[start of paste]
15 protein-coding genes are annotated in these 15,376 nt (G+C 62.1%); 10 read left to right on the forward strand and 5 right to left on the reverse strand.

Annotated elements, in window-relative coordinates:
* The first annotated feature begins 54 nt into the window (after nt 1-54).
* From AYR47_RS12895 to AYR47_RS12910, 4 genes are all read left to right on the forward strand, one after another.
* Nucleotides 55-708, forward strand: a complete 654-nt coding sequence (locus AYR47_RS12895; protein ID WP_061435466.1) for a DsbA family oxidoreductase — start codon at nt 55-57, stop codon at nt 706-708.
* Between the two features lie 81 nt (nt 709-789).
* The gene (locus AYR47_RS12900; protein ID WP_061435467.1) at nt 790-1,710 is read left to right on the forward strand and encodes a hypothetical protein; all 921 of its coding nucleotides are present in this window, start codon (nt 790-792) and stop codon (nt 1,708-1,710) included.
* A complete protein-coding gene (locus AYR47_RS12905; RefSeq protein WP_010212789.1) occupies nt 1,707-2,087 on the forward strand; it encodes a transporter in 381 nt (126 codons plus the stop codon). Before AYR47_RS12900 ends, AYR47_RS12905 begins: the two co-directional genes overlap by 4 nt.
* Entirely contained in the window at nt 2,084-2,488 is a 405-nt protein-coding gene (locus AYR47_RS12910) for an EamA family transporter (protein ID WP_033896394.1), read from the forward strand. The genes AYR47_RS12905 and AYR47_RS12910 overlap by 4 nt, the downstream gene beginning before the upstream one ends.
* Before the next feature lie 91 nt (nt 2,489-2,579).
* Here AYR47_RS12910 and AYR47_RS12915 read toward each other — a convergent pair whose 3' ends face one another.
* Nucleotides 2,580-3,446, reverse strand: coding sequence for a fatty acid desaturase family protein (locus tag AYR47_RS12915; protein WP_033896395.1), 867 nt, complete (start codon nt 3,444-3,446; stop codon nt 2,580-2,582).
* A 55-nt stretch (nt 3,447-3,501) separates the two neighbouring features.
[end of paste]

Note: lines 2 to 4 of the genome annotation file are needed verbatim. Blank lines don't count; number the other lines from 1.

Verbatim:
Annotated elements, in window-relative coordinates:
* The first annotated feature begins 54 nt into the window (after nt 1-54).
* From AYR47_RS12895 to AYR47_RS12910, 4 genes are all read left to right on the forward strand, one after another.